Economists James Meil and Peter Mooney surprisingly didn't ask for blindfolds and cigarettes before speaking at the 2009 Plastics News Executive Forum in Summerlin.
But the views they presented were grim nonetheless, matching the disposition of the plastics market and most of the global economy.
Meil, vice president and chief economist at manufacturing conglomerate Eaton Corp. of Cleveland, said he anticipates the U.S. economy will shrink 2.2 percent during 2009, after growing 1.3 percent in 2008. Manufacturing production should fall 7 percent in 2009, after slipping 2.3 percent last year, said Meil, who has been with Eaton since 1985.
The first half of 2009 will be difficult, because U.S. consumer and business spending is down everybody's sitting on their wallets, he said during a March 2 presentation. There's really no business capital expenditures and no consumer spending. And the stock market isn't signaling that things are coming to an end.
This slowdown can't be good news for the U.S. plastics market, where shipments essentially have been flat since 1995, added Mooney, president of Plastics Custom Research Services in Advance, N.C.
Regional shipments had grown at an annual rate of around 5 percent between 1980 and 1995, but the rate from 1995-2000 was an annual loss of 0.1 percent. The market then rebounded slightly to average 1.4 percent between 2000 and 2007.
This can't all be due to downsizing and down-weighting of plastic products, said Mooney. As global economies mature and consumer needs are satisfied, share of services rise and share of manufacturing declines. And the U.S. has an aging population. You don't need a pickup truck or Little Tikes toys in your yard because you don't have a yard.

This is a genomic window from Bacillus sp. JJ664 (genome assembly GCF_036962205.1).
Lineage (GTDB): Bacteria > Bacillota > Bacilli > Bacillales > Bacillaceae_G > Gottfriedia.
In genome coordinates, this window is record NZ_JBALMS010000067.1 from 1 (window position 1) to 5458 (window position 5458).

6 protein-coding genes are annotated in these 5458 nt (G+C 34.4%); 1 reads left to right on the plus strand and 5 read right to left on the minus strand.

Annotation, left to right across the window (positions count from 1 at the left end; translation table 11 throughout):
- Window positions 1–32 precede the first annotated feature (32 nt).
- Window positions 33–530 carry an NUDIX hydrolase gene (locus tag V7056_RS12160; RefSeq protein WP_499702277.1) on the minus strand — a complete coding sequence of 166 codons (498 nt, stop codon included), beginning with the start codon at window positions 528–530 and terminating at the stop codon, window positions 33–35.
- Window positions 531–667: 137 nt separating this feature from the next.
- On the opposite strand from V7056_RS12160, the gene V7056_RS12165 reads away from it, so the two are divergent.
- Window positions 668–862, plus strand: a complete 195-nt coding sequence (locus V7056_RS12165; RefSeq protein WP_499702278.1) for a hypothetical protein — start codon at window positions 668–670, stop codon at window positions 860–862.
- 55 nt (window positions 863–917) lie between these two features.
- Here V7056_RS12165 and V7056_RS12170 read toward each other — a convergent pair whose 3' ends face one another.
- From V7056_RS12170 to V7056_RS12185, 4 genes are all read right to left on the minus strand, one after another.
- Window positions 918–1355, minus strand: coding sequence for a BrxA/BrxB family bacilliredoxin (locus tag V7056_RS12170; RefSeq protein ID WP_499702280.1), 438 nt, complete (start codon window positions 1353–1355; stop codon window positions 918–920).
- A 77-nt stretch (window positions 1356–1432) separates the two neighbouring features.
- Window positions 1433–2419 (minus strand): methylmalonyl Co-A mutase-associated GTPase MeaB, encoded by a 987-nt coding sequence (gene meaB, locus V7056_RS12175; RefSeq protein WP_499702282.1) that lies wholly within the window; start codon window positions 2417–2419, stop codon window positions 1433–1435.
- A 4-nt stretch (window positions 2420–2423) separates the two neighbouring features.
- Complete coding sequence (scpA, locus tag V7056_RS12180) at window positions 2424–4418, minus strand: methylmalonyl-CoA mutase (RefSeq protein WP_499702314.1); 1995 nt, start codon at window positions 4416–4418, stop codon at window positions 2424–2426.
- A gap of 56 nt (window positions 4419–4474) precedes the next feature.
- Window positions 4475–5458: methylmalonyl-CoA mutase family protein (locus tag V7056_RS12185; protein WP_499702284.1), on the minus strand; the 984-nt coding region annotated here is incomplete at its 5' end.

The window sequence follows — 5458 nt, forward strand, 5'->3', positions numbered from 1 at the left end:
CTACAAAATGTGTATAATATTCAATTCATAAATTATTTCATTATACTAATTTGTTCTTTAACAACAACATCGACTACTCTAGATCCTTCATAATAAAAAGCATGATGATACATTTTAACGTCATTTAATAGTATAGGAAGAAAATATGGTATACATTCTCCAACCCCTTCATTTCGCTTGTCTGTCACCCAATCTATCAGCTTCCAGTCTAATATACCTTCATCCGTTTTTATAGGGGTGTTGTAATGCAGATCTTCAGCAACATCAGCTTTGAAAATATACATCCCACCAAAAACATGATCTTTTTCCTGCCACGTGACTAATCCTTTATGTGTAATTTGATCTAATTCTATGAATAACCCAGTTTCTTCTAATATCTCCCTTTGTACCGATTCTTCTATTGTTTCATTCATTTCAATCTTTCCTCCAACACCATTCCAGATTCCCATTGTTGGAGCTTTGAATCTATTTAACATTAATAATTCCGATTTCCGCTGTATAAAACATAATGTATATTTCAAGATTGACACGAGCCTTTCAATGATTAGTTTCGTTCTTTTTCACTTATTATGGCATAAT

Meil added the following to a list of lowlights:
* U.S. exports falling because nobody in the world is buying.
* U.S. housing starts falling to an annual rate of 466,000 last December. The lowest level reached since the end of World War II had been 795,000. I think zero is the theoretical minimum that can be reached, Meil said, deadpan.
* U.S. light-vehicle sales falling to 10 million in 2009 after being around 13 million in 2008.
Even recent low commodity prices haven't helped much, since they've also reduced profit margins. It makes business managers scared when they see this kind of volatility, Meil said.
To get out of the hole, Mooney said there's a need for cooperation between structural plastics processors including injection, rotational and industrial blow molders and industrial thermoformers. He also pointed out that resin makers often don't work with processors on new product development as they once did.
While stating that Japan and Europe are faring as bad as or worse than the U.S., Meil also said he sees a sliver of light in the darkness including U.S. economic growth of 1.5 percent in 2010.
We might get some hope in the second quarter [of 2009.] And we hope to see some growth from fiscal and monetary actions, he said.